Vacuous truth

related topics
{math, number, function}
{theory, work, human}
{law, state, case}
{woman, child, man}
{build, building, house}
{food, make, wine}
{@card@, make, design}

A vacuous truth is a truth that is devoid of content because it asserts something about all members of a class that is empty or because it says "If A then B" when in fact A is inherently false. For example, the statement "all cell phones in the room are turned off" may be true simply because there are no cell phones in the room. In this case, the statement "all cell phones in the room are turned on" would also be considered true, and vacuously so.

More formally, a relatively well-defined usage refers to a conditional statement with a false antecedent. One example of such a statement is "if Uluru is in France, then the Eiffel tower is in Bolivia". Such statements are considered vacuous because the falsity of the antecedent prevents one from using the conditional to infer the consequent. They are true because a material conditional is defined to be true when the antecedent is false (or the conclusion is true).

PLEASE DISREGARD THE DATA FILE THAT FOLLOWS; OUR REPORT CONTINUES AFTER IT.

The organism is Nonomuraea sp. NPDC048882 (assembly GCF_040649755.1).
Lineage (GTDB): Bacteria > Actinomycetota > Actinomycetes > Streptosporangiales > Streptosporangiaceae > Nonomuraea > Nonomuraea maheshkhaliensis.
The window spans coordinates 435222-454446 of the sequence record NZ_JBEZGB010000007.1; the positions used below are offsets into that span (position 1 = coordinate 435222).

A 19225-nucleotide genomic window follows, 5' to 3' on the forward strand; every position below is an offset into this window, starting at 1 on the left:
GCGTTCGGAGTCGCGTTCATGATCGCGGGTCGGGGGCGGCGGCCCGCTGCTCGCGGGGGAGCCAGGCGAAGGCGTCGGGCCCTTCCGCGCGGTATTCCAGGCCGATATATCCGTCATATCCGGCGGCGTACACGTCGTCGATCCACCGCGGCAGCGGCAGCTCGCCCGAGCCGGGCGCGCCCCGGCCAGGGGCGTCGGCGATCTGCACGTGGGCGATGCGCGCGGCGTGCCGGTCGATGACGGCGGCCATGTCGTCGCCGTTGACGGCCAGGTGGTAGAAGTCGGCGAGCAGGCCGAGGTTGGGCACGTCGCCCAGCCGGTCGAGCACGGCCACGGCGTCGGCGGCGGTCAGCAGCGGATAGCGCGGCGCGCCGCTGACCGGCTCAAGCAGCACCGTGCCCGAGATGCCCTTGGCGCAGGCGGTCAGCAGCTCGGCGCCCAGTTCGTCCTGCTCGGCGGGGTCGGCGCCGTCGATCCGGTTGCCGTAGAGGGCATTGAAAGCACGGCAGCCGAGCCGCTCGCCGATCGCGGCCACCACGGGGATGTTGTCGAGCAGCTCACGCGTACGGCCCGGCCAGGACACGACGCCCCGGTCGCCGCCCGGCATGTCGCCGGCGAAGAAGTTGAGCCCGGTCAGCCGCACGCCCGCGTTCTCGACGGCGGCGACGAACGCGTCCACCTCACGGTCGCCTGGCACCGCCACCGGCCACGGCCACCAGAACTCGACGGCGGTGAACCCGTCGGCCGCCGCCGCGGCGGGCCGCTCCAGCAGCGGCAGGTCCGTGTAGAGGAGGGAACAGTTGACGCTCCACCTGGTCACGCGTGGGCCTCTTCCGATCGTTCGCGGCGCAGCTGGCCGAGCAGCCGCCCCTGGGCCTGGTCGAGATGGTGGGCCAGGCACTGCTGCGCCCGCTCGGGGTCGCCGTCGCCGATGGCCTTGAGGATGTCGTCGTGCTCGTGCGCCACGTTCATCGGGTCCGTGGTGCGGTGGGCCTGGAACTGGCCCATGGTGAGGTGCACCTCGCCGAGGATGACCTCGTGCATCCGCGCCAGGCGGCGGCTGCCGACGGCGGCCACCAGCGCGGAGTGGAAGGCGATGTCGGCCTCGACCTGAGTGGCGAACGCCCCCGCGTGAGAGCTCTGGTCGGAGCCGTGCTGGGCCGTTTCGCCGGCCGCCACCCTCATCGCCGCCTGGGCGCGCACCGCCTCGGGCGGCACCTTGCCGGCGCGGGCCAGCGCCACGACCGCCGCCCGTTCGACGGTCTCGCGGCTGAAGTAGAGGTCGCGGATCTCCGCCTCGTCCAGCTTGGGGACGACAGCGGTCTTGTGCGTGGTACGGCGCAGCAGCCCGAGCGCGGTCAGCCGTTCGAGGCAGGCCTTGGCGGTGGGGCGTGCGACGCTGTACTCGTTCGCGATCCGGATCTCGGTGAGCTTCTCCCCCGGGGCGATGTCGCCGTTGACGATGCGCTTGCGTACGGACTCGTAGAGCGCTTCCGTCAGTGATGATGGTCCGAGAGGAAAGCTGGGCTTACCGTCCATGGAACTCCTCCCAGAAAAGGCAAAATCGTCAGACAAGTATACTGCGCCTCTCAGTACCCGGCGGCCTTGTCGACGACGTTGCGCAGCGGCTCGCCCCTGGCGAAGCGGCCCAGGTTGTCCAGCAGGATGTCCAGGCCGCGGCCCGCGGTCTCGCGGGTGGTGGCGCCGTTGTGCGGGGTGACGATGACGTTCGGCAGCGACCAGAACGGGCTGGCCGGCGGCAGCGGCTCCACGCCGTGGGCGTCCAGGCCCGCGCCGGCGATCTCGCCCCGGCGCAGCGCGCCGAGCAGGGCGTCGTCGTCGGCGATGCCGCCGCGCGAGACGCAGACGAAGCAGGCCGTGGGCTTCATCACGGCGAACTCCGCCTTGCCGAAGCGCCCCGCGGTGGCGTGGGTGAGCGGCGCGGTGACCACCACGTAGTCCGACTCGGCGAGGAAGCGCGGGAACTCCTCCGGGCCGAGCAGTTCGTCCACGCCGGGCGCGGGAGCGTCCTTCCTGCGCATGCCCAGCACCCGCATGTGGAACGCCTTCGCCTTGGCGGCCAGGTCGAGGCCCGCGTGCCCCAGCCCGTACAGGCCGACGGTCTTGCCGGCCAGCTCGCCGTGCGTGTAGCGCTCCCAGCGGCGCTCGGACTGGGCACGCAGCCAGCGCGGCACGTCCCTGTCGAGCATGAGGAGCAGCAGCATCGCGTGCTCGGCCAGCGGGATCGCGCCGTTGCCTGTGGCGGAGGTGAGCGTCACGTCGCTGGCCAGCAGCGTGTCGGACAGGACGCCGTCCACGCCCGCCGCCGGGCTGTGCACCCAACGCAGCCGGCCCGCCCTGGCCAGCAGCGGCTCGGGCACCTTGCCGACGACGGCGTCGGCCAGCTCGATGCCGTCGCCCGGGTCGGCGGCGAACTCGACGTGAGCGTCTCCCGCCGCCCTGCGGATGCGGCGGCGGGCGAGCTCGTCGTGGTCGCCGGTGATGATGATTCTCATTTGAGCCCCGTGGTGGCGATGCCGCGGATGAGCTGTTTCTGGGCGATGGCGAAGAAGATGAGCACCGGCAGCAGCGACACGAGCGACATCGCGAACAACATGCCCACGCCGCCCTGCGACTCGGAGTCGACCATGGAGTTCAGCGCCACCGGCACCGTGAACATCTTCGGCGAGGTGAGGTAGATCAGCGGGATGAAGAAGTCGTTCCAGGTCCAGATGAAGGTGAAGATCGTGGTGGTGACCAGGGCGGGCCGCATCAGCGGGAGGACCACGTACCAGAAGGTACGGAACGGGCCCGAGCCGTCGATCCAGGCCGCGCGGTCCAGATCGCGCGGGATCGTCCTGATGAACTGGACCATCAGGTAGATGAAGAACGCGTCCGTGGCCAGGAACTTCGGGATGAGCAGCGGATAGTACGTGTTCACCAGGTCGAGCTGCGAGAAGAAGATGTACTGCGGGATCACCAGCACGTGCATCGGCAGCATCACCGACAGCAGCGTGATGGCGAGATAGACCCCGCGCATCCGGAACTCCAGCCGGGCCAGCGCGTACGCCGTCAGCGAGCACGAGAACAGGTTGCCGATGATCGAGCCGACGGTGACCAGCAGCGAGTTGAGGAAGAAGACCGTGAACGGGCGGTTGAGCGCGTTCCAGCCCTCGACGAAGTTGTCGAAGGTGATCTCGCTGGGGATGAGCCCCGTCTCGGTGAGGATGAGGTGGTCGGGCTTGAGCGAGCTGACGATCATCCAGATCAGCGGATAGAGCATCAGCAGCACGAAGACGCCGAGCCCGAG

This notion has relevance in pure mathematics, as well as in any other field which uses classical logic.

Outside of mathematics, statements which can be characterized informally as vacuously true can be misleading. Such statements make reasonable assertions about qualified objects which do not actually exist. For example, a child might tell his parents "I ate every vegetable on my plate," when there were no vegetables on the child’s plate to begin with.


Full article ▸

related documents
Stochastic process
Multiplication algorithm
Lie algebra
Support vector machine
Taylor series
Uniform space
Truth table
Subset sum problem
Quadratic equation
General linear group
Relational database
Exponentiation by squaring
Finite set
Imaginary unit
Lp space
P = NP problem
Fermat number
Sorting algorithm
Busy beaver
Halting problem
Control flow
Category theory
Dylan (programming language)
Ackermann function
Mathematical constant
BCH code